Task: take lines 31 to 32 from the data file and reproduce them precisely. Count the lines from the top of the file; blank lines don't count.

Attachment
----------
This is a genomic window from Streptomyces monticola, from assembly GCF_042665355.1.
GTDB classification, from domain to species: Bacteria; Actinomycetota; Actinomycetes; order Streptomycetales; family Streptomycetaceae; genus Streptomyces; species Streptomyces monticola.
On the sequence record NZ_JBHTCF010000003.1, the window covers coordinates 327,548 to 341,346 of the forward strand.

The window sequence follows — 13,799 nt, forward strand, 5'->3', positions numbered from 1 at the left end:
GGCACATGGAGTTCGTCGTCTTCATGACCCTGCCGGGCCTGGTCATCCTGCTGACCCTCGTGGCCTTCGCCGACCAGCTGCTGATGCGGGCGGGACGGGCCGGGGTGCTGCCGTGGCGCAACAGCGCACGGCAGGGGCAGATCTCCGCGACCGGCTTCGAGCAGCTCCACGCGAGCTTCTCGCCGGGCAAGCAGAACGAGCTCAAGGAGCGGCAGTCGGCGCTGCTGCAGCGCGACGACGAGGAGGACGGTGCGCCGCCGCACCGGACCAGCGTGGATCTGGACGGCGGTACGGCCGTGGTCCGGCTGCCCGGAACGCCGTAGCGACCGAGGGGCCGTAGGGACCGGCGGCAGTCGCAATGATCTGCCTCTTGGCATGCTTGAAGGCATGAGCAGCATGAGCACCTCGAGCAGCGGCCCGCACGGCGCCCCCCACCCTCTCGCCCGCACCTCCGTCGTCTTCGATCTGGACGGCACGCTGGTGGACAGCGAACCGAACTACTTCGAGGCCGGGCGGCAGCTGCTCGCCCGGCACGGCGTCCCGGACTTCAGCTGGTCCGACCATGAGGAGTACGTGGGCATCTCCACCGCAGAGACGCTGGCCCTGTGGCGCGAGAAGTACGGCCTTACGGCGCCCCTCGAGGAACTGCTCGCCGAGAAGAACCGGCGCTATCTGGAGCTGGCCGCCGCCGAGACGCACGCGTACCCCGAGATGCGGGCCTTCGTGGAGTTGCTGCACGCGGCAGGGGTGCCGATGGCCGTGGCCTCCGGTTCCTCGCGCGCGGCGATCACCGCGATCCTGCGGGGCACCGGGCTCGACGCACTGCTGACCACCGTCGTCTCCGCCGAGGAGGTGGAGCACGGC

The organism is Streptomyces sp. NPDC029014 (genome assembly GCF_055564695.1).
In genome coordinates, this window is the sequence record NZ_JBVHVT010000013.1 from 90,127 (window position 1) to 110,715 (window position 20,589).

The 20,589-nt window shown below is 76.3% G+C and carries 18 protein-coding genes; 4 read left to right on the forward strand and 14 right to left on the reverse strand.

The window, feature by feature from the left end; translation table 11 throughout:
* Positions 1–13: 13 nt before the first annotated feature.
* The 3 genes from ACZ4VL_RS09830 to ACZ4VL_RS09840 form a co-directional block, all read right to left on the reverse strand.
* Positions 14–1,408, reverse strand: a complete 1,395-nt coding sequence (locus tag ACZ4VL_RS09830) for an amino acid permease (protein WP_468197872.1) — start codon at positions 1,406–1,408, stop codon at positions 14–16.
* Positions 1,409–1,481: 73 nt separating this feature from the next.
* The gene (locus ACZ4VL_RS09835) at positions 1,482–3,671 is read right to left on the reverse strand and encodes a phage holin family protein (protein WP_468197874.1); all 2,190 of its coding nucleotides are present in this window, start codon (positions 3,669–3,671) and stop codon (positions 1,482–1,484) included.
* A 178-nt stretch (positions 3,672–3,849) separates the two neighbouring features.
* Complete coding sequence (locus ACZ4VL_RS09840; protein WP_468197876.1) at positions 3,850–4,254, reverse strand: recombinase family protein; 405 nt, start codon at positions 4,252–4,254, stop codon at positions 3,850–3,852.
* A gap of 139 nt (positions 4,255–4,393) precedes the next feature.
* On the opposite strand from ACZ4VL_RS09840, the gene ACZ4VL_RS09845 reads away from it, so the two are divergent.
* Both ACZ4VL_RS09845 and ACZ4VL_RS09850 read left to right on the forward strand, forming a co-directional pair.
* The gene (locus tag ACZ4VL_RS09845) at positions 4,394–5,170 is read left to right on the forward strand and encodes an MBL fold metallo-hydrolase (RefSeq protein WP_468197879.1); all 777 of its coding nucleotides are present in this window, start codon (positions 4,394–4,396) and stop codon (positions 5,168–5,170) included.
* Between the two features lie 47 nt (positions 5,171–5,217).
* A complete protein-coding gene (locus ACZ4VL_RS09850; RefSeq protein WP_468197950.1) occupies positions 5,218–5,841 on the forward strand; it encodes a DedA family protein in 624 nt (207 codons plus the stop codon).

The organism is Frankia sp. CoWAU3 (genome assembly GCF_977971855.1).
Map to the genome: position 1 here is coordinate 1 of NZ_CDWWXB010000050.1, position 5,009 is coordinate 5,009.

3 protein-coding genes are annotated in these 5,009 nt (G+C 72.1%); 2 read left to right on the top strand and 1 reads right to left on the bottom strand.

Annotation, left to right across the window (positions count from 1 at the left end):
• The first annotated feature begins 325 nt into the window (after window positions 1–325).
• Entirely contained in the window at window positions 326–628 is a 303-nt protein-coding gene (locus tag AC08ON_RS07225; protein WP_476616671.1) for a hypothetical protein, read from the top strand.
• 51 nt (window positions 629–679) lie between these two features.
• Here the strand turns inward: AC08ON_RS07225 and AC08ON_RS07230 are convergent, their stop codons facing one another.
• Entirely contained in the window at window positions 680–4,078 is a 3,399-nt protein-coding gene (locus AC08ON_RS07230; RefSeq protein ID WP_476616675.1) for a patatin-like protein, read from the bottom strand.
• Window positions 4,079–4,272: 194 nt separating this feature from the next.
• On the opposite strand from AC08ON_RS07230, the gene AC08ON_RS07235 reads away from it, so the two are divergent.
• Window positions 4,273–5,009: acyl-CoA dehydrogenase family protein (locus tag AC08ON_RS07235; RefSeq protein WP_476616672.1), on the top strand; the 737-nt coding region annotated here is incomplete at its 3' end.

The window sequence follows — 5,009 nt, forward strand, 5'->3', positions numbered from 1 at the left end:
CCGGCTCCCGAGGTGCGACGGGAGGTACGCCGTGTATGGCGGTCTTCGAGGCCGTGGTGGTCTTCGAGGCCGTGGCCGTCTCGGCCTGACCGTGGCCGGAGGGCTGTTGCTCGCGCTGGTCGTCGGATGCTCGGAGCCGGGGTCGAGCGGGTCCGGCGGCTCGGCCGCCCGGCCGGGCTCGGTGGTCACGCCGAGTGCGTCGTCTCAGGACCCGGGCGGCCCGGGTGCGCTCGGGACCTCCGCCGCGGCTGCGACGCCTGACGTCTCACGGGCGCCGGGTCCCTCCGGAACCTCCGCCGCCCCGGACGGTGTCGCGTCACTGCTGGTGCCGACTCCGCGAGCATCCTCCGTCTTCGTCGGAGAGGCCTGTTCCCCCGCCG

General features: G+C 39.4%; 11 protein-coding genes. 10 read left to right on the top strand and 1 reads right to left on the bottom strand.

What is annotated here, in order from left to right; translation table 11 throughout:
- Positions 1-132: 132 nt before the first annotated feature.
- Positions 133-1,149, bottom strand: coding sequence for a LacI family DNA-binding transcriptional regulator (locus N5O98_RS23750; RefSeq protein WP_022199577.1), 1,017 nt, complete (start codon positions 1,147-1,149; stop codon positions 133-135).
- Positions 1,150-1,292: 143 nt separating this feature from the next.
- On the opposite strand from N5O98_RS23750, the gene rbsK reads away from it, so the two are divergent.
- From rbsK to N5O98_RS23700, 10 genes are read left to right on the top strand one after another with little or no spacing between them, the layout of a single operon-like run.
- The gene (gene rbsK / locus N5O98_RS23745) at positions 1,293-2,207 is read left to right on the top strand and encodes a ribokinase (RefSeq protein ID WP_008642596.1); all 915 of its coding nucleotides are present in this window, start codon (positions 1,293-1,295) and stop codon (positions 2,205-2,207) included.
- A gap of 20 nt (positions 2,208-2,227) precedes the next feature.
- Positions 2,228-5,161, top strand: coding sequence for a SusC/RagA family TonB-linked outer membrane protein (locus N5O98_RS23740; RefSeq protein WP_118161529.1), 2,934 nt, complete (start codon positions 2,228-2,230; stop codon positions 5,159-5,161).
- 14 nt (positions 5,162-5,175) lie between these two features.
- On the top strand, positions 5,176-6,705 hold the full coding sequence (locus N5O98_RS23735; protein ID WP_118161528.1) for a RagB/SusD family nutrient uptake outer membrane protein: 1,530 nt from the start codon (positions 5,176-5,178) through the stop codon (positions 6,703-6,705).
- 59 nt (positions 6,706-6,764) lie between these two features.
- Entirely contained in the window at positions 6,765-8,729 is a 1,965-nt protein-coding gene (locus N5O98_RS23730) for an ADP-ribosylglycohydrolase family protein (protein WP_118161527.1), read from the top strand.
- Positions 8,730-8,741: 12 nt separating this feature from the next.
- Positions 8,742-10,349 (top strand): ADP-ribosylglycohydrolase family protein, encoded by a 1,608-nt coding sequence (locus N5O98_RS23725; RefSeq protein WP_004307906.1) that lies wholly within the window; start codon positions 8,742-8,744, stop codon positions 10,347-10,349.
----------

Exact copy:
• Entirely contained in the window at window positions 680–4,078 is a 3,399-nt protein-coding gene (locus AC08ON_RS07230; RefSeq protein ID WP_476616675.1) for a patatin-like protein, read from the bottom strand.
• Window positions 4,079–4,272: 194 nt separating this feature from the next.